Oh yes, that’s what I wanted to say! If any of you have a technical/artistic inclination (or are curious enough to try), you could check out, and possibly contribute to, MUDDLE’s “sandbox” in their new “backyard,” here on Github! I believe it’s open to everyone! I can’t really help much with the how’s, since I’m just learning myself… but from what I can gather, all it takes is a true desire to muddle artistically and digitally, in public, and see what happens! It’s the ultimate collaborative, generative, mud-to-lotus and everything-in-between, idea-in-the-process-of-coming-to-fruition! Birthed by Digital Humanities graduate goddesses/students, Taylor and Rebecca, at Loyola University Chicago!  So check it out and get MUDDLing!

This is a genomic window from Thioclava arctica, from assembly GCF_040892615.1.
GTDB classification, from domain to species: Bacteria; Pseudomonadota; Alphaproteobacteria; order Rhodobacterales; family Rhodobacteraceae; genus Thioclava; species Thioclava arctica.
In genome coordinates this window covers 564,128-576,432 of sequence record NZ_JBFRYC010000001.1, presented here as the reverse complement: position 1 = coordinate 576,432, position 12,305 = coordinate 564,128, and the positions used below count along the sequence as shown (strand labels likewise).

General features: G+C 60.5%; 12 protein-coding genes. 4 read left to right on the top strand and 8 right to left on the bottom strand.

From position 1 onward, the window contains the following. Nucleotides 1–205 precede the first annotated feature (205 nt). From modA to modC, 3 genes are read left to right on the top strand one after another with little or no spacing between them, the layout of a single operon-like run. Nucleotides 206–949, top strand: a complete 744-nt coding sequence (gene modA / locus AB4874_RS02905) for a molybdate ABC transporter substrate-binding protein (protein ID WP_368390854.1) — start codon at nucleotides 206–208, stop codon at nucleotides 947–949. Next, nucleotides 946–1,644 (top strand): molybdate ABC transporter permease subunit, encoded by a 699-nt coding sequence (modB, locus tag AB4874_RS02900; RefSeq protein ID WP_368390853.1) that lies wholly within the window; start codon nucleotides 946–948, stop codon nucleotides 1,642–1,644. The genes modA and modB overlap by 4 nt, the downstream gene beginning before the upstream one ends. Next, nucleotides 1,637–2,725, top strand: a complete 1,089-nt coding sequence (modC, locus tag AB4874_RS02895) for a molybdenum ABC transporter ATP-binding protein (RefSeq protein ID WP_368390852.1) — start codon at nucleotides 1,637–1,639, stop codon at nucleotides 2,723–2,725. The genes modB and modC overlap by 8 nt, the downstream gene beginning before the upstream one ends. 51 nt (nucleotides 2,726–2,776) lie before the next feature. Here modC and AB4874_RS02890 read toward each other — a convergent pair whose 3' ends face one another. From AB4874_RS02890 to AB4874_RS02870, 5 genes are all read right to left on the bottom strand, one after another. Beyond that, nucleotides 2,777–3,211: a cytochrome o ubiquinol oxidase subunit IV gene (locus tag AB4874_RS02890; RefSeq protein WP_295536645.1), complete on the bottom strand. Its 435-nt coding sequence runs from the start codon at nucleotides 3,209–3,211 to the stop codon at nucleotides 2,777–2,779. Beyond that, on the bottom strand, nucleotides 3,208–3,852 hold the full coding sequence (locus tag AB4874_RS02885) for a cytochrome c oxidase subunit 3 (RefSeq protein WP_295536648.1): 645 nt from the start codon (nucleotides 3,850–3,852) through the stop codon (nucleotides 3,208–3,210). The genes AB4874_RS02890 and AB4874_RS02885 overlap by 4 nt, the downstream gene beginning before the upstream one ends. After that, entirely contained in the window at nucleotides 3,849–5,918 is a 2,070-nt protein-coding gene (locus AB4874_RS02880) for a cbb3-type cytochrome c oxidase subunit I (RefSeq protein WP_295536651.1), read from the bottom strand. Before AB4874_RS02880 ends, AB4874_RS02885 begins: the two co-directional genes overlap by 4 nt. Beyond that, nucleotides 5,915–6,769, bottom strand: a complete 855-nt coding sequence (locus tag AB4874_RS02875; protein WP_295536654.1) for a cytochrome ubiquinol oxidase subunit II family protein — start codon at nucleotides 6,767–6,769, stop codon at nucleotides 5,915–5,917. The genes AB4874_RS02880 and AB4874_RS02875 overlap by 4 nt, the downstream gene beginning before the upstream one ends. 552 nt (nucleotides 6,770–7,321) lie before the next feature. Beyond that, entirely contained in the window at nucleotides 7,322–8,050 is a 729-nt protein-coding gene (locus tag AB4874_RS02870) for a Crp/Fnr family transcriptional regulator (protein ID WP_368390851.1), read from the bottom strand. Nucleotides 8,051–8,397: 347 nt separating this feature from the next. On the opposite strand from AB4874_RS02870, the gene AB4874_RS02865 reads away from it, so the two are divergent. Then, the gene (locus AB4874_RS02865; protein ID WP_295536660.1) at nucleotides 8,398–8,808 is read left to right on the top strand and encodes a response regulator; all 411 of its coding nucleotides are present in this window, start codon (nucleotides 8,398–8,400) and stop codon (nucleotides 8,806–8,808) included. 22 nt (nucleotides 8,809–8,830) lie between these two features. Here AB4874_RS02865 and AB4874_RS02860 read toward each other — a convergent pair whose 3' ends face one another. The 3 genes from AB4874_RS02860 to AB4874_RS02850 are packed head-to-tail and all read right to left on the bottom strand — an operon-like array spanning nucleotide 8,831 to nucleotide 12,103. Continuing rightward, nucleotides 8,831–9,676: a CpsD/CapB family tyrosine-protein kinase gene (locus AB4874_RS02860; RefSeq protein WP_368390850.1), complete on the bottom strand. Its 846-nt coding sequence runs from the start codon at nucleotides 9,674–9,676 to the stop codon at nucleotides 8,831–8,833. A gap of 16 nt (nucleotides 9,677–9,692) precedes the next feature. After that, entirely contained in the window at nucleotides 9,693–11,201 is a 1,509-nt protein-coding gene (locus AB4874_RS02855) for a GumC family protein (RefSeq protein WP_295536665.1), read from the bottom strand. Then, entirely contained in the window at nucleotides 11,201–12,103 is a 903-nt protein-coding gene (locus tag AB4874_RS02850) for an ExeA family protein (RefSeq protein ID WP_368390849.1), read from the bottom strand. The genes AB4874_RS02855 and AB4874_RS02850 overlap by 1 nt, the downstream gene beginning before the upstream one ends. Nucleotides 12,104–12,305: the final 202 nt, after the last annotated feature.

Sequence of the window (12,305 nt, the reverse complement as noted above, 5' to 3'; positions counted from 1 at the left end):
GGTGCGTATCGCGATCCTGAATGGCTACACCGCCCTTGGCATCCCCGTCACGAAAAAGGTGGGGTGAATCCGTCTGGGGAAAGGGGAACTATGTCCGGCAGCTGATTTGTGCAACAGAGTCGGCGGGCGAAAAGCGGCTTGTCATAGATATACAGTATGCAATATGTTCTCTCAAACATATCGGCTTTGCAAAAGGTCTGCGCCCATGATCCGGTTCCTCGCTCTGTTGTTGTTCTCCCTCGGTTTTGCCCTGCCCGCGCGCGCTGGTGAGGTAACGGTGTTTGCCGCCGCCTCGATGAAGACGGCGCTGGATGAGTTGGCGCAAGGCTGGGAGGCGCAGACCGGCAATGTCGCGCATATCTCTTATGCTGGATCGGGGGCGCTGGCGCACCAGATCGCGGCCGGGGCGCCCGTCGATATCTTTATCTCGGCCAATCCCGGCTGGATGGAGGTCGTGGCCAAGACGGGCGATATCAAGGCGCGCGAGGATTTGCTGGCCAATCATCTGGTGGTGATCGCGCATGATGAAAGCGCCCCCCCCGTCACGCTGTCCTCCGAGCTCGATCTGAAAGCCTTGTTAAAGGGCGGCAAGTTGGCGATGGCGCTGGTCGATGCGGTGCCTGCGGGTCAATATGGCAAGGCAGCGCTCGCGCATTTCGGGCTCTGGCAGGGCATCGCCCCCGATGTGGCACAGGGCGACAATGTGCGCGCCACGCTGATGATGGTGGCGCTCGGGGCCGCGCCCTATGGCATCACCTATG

(Or, if you’re not quiiiiiite ready yet, just grab some tea or coffee, relax, and watch it all unfold, just as I used to do [/have done/sometimes-still-do], for so many, many, maaaany years. That’s all part of the process, too. It’s truly all part of the process. Have faith in you. And only do what your “heart” says to do.)

with love,

xo n





4 thoughts on “MUDDLing…

  1. Nadine (Taylor here),
    You are such a wonderful person and we are so incredibly lucky to have made this connection with you. This blog post is not only a model for everything that we are striving to do at MUDDLE, but it is also a prismatic window into a talented creator’s mind. Thank you so much for honoring us with your kind words and for inviting your friends to join us. They are, of course, welcome to play in our backyard anytime 🙂 Looking forward to all of it!

    Liked by 1 person

  2. Pingback: Creative (Non)Fiction Works – Bloomwords